Health officials are urging parents to look out for symptoms of Strep A after six children died with an invasive form of the bacterial infection.
Strep A infections are usually mild, causing illness ranging from a sore throat to scarlet fever, but can develop into a more serious invasive Group A Strep (iGAS) infection.
The rise in Strep A cases and deaths is most likely due to high amounts of the bacteria circulating and increased social mixing, the UKHSA said.
Speaking to BBC Radio 4's Today programme on Saturday, infectious diseases paediatrician Prof Kampmann said Strep A caused "an asymptomatic infection in the majority of people, then there is a sore throat, then scarlet fever, and in a very, very small minority will there be invasive Group A Strep".
She said there had been three times as much scarlet fever this year than was seen pre-pandemic: "It starts off with a high fever, very sore throat and very red tongue, which has this sort of papillae - eventually developing a rash which feels a bit like sandpaper.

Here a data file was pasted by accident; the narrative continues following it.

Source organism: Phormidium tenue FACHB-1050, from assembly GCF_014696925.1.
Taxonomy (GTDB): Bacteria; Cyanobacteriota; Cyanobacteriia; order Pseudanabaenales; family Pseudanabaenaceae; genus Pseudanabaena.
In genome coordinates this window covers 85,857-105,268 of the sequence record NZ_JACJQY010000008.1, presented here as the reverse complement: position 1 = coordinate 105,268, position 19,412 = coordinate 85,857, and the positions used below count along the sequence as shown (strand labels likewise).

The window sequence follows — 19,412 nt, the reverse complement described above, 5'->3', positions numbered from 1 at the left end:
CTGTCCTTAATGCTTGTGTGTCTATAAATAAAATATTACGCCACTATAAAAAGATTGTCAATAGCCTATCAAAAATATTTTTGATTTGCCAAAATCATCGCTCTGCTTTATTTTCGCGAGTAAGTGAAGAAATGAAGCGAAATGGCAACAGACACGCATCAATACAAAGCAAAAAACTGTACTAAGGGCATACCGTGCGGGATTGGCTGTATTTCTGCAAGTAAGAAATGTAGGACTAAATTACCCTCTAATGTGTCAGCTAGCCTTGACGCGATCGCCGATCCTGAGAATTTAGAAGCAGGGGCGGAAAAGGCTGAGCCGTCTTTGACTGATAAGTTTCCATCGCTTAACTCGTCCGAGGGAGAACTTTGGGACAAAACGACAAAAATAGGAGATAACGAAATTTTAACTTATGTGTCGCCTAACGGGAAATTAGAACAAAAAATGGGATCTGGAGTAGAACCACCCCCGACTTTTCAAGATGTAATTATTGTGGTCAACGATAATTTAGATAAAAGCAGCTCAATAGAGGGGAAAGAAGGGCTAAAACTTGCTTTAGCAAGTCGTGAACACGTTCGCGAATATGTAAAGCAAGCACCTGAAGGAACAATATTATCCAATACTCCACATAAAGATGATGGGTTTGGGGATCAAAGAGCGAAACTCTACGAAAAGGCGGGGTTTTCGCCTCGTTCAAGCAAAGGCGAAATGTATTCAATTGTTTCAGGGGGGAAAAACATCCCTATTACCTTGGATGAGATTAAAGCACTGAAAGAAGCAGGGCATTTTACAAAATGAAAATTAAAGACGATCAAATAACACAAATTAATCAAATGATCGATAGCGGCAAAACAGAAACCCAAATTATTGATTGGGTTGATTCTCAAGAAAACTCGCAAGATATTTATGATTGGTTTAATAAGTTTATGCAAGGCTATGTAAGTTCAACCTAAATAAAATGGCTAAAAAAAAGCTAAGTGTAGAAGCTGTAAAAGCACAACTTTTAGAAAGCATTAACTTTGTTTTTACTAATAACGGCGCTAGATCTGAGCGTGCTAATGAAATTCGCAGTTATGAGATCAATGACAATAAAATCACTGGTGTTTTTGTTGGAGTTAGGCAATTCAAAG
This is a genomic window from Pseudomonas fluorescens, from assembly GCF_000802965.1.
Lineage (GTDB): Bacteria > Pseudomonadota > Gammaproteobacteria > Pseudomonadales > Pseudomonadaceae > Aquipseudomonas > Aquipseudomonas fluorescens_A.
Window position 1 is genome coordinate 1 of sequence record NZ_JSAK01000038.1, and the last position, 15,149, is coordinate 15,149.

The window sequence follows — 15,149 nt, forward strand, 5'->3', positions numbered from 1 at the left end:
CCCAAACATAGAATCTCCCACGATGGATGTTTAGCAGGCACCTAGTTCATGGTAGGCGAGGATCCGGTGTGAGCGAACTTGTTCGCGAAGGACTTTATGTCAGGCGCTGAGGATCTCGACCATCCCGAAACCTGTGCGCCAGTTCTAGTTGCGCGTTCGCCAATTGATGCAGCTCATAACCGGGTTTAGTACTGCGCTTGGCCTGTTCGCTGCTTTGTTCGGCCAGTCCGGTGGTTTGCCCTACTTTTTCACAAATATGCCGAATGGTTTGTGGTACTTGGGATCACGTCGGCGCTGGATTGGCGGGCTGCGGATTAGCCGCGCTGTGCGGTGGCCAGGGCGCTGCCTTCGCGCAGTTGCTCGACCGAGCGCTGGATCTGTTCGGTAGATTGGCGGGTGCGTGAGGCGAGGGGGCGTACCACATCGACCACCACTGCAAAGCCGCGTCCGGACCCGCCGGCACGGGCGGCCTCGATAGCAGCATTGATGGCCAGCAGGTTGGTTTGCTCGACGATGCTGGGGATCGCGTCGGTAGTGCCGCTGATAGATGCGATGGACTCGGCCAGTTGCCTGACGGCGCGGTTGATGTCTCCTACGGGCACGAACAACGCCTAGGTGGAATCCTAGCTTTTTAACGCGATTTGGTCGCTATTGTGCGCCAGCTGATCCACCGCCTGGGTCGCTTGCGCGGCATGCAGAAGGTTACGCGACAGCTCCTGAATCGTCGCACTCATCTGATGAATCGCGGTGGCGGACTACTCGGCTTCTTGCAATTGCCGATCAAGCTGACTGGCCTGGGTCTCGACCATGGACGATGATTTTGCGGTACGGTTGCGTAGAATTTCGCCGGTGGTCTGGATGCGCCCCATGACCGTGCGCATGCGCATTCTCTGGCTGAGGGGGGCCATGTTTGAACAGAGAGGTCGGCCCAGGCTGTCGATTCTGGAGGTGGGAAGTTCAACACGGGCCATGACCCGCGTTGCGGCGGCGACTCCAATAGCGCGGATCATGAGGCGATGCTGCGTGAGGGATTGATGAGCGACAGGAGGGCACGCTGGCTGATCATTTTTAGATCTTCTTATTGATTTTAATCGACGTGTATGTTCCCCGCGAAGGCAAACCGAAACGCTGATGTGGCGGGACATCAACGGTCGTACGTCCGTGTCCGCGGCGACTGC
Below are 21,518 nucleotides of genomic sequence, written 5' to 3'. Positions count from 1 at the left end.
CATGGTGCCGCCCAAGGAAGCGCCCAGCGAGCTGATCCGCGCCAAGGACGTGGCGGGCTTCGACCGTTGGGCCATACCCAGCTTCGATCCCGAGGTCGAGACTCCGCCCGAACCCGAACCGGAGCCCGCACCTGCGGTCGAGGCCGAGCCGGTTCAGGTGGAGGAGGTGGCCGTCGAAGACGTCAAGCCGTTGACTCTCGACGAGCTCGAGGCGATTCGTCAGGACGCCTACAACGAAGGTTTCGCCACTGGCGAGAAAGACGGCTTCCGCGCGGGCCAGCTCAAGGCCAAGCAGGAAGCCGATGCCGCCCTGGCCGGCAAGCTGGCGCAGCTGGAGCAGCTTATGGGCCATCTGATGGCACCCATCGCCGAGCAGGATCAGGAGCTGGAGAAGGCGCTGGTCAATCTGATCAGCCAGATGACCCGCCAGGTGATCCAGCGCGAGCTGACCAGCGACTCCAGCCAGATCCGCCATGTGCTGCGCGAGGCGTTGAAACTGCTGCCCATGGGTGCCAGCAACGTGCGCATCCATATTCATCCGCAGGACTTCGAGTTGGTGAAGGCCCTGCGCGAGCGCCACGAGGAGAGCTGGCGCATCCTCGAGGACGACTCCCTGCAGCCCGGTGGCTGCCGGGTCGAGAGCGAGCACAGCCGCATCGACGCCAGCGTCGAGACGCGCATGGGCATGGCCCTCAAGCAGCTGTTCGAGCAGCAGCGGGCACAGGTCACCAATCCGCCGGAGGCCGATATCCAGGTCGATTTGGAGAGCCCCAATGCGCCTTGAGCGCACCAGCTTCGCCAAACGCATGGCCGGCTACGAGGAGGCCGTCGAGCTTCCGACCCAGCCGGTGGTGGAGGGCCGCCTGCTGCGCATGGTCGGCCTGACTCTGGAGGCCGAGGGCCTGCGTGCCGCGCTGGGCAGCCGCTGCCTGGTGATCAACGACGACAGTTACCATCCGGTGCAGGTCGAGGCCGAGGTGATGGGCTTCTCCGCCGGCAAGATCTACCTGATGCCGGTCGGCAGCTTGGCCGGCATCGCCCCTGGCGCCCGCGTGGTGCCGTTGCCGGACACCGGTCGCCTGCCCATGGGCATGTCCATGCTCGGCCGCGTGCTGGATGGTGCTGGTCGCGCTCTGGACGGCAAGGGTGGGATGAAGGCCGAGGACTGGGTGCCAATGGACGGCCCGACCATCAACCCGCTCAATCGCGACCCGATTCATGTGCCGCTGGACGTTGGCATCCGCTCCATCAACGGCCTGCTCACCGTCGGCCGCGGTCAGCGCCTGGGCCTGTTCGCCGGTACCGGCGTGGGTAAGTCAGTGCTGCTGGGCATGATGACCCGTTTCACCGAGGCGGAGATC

Prof Kampmann said if children became really unwell, or if parents were in doubt, they should seek help.
The latest data shows there were 851 cases of scarlet fever reported in the week of 14-20 November, compared to an average of 186 for the preceding years.
Virologist Dr Chris Smith said the general rise in Strep A infections could be due to a drop in immunity following the pandemic.
There have been 2.3 cases of the invasive Strep A disease per 100,000 children aged one to four in England this year, compared with an average of 0.5 in pre-pandemic seasons of 2017-19, the UKHSA said.